A long time ago I had another blog. It was an outlet for me to write about film. That blog saw me press accredited for events like the EIFF and GFF as well as making one or two television appearances to talk about new releases. At one point I saw and reviewed more than one film a day for an entire year. I also interviewed a few actors and directors about their work. Additionally I’ve undertaken courses on the cinema of Hitchcock, Ozu and Kurosawa and also on propaganda film of WWII.
The reason I mention all of that is to highlight the fact that I’m not, as someone on Twitter suggested about people who hated “mother!” at the screening they attended, just “woefully dense” but am, in fact, fairly cineliterate.
Now to the subject at hand.
Darren Aronofsky is a director who has managed to pull off one of the greatest con jobs in the history of cinema. Thanks to a genuinely original debut that hinted at genius he has been afforded a status far beyond his actual talent.
“Pi” is a gloriously surreal and beautifully shot film. It deserves all the praise it receives. A debut that pointed to great things in the future. It also cost about 36 pence to make. Delivering a critical success with a film as peculiar as that saw the studios happy to bankroll his next project. That project was “Requiem for a Dream” which the critics again adored and has become a cult film…but closer inspection reveals a largely hollow film that relies on shocks to cover up the lack of anything of real worth.
“The Fountain” was, until this weekend, the worst film Aronofsky had made. To be kind to it I’ll call it a mess. That’s being generous to the film and cruel to messes.
“The Wrestler” was a fairly dull film that was memorable only for the shot in the arm it gave to it’s lead. Apart from that it was filmmaking by numbers. Then came the hysterical, in all meanings of the word, “Black Swan”. A film that tried to blend the body horror of Cronenburg with “The Red Shoes” and ended up not doing either very well. Also Vincent Cassell!
Then there was “Noah” where dear Darren took the most ridiculous Genesis story and mafe it seem plausible by comparison with his telling of it. It was a really dreadful film. Nobody enjoyed it. It remains the only film I’ve ever walked out of…and I wasn’t alone.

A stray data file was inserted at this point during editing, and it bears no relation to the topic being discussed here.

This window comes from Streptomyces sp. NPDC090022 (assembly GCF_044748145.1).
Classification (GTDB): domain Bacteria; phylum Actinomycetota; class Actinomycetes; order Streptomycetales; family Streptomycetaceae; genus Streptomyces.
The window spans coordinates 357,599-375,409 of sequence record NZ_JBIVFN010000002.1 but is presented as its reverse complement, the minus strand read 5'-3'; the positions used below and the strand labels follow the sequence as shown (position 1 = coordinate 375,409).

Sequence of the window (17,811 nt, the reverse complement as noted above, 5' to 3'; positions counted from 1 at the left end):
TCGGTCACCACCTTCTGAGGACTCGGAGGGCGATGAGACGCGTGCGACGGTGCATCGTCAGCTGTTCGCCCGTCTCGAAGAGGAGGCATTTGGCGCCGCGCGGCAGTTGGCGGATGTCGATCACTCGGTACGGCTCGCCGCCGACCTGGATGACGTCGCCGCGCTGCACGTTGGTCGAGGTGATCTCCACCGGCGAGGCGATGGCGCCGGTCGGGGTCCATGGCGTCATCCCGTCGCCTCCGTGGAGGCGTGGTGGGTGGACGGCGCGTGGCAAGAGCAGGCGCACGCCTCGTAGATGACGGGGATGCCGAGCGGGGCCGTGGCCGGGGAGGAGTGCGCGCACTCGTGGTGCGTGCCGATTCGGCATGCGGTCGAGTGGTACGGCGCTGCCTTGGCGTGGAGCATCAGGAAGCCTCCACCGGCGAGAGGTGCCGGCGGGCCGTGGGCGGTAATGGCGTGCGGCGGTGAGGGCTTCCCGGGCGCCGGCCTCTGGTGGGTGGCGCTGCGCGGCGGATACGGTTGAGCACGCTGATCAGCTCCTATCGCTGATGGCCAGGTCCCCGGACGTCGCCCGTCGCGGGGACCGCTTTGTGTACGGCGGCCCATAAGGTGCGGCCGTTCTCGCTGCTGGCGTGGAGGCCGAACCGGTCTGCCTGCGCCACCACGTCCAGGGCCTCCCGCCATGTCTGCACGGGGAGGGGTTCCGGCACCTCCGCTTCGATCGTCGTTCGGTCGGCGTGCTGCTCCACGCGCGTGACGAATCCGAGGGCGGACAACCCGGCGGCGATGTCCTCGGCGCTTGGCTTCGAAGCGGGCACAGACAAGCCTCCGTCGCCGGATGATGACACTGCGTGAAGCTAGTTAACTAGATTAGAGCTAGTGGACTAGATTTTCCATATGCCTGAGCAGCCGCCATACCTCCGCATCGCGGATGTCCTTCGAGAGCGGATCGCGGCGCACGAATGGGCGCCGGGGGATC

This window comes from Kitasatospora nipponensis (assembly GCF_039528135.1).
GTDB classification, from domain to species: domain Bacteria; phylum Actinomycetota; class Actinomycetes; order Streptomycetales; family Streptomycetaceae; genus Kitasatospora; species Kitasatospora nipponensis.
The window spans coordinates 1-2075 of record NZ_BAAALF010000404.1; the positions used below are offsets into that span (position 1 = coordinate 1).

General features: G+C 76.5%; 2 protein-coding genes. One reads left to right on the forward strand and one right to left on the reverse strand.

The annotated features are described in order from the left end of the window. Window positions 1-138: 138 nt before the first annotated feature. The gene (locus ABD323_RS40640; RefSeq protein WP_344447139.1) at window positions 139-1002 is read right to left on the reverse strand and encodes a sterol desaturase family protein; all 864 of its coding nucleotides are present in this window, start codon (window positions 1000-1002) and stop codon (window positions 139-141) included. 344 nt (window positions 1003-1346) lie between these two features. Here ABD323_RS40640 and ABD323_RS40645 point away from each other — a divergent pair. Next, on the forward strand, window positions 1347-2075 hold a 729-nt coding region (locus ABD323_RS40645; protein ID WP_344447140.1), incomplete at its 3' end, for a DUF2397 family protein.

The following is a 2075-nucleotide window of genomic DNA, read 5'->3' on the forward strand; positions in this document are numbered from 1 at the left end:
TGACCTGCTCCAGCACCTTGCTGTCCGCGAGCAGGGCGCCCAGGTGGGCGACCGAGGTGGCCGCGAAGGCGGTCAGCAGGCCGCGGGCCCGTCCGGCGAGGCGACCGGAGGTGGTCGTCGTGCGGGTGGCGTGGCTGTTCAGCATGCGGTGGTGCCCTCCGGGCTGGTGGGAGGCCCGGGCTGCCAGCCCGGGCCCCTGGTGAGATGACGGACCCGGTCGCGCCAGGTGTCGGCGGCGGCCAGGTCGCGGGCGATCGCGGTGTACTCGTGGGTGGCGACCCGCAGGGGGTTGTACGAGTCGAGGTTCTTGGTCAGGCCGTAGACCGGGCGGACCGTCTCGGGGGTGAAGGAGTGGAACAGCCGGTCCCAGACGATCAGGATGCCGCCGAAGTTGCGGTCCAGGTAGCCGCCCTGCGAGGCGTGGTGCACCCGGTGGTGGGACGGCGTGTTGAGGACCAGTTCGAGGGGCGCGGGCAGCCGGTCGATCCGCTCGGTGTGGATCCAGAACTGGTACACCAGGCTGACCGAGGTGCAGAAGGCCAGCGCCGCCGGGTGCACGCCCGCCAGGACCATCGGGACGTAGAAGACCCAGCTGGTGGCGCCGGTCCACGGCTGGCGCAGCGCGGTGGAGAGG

Now we have “mother!” where a director with nothing to say and no original ideas decides he has everything to say about everything and is going to say it by ripping off dozens of better films and directors.
Let’s deal with the films/directors that Aronofsky plagiarizes here first; “The Shining” (frustrated writer, haunted house, nature as master, fragile woman and Aronofsky apparently treated Lawrence very poorly on set…a nod to Kubricks treatment of Shelley Duvall), Polanski in both tone and colour pallet (Rosemarys Baby obviously and Repulsion too), David Lynch and specifically “Inland Empire”, Cronenburg (body horror), Deodato (specifically the “Cannibal” movies), Von Triers “Antichrist” and lots of others too.
Talent borrows of course and genius steals but this is neither the work of a talented man or a genius…its the work of a thief. A thief who can see the price of everything and the value of nothing (thanks Oscar) and it shows.
Memorably Jennifer Lawrence talked of the film as some sort of comment on the environmental crisis…the house is the planet, humans bollocks everything up. The truth is that’s only part of it. What’s really going on is that Aronofsky is trying, again, to present a Genesis tale. A more qualified person might go so far as to suggest that Aronofsky himself is suffering some sort of God delusion. The “poet” (Javier Bardem) is suffering from writers block while his beautiful and much younger wife (the “mother!” of the title played by Lawrence) rebuilds his family home after a terrible fire. Then some other stuff happens that’s too pretentious and arch to bother boring you with but the result of which is that Lawrence goes a bit mad and then falls pregnant…an event she can announce less than 24 hours after having sex (arguably against her will) with the poet.
Up until this point the film is mainly a homage to Von Triers “Melancholia”…at least it’s first act with nods to all the other things I’ve already mentioned. It’s dull but has a sinister edge to it all. Rather than let that sinister element guide us down a conventional horror route Aronofsky decides to go somewhere else. That could have been a good thing had the somewhere else not been up his own arse.
The film descends into a ridiculous series of nonsensical set pieces all of which are rich with “meaning”…that’s if you are the sort of person willing to excuse any old shit as having “meaning” as long as it’s being served up by a “credible” source. Sadly Aronofsky lost his credibility at around about the time the final credits rolled on “Pi”.
This is the emperor’s new clothes…forget the wordy and worthy reviews from the broadsheets who get paid by studios to be kind about things like this and do yourself a favour; buy a ticket for “IT” instead.